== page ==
- Independent Journalism From Today's Armenia
 February 28, 2003 

Outside Eye: A non-Armenian's view of life in his adopted home

Before reacting to any other words on this page, please hear these:

Criticism of the current President of Armenia should not be read as a de-facto endorsement of his opponent.

Robert Kocharyan has a track record. In my opinion, primarily in the areas of human rights and rule of law, it is a record deserving harsh criticism. And, yes, I know about his success in improving the economy by 12 percent. But 12 percent of nothing is still nothing for many people whose lives have been made worse while a few, primarily Kocharyan cronies, have been made better over the past five years.

Still, he at least has a record, something to be judged by.

Stepan Demirchyan has a name. In my opinion, it is a name that no longer has relevance unless the son intends to resurrect the Soviet Union under which his powerful father flourished and, at least in nostalgia's revised history, gained adoration.

If a government administration could be built on spite, I've no doubt Demirchyan could establish a strong one. As I write this, his supporters have again gathered to shout their claim on the Presidency. But voters in Armenia at least deserve to know what he'd do with the Presidency if Demirchyan in fact gained it.

It's hard to imagination, for example, Demirchyan representing Armenia in a meeting of foreign diplomats and expecting to advance the national cause using "I am my father's son" as international policy.

It is hard, in fact, to place him in the role of diplomat at all, considering his apparent unease and halting manner of public speaking - so obvious even someone who doesn't speak Armenian can notice.

"None of the Above", then, becomes a legitimate contender, and here voters are actually offered that choice on their ballots.

Having clarified that . . .

I don't need to remind you that I am an outsider here, so forgive me if I'm too dense to understand the Armenian Justice System. If the President or the Prime Minister or the Minister of Justice or the Catholicos himself cares to explain, I stand eager to be enlightened.

A lot of arrests have been made here in the past several days, and I'm reminded of the situation about this time last year when a criminal case was being tried.

A court found Aghamal "Kuku" Harutyunyan, one of President Kocharyan's bodyguards, guilty of negligent manslaughter after Poghos Poghosyan was beaten to death at Poplovak café.

Kuku (and the nickname implies what you think it does) was sentenced to exactly zero days in prison. Did not do a single day of time, not a minute in fact. And, his year of suspended sentence having passed, I'm told that he is now in charge of a department in one of Yerevan's police stations.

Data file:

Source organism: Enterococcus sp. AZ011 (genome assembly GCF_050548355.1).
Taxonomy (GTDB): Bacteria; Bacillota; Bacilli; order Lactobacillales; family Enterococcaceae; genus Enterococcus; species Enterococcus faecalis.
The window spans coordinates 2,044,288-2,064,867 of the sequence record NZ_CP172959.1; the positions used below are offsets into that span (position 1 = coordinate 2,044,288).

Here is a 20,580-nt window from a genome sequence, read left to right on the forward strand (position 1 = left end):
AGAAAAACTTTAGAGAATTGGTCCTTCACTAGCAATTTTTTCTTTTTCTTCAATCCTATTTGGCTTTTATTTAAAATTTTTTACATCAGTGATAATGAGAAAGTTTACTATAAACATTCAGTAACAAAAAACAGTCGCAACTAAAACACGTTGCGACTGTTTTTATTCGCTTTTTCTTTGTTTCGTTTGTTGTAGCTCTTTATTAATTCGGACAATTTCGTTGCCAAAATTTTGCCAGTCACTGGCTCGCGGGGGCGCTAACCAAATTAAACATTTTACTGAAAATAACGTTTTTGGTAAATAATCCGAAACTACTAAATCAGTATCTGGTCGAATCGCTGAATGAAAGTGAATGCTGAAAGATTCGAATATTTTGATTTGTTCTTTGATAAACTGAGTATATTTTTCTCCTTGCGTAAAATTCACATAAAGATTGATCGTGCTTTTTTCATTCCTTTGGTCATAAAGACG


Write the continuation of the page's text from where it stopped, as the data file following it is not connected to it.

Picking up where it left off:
A citizen was killed, a court ruled, and the killer was merely told to go to his room and behave himself until Daddy says it's okay to come out.

By contrast: Over the past several days at least 155 citizens have been arrested and 86 of them put in jail for up to 15 days because they behaved as "hooligans".

And if you are thinking that these people were arrested on the spot, perhaps for throwing bottles or invading government property or making threats, know that the arrests were commonly made days later at the "hooligans" homes. And, by the way, turns out that many of the ones tracked down by hard-working crime specialists hold staff positions in the campaign of the President's runoff opponent.

Let me belabor the point to add this:

On a September night at Poplovak, a member of the President's security staff killed a man in a bathroom of a café that holds about 200, with one entry, bordered on one side by water, and covered from above by another café. And, police could not find anybody who saw anything.

Yet out of crowds, estimated at up to about 40,000, spread over a half-mile or so in the wide open, Armenia's crack squad of police is able to pinpoint individual violations and duly protect the citizenry from the pressing threat of political word-slinging.

The sentence for manslaughter: No days. For name-calling: 15. Seems fair doesn't it?

Marching Orders
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  Photo of the week
  Photo of the week: Talk Time
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In the Name of the Father

At Wednesday's rally in support of Stepan Demirchyan, one demonstrator on a terrace at the Institute of Manuscripts expressed his support with a historic campaign poster from another Demirchyan era: "Trust Karen Demirchyan".



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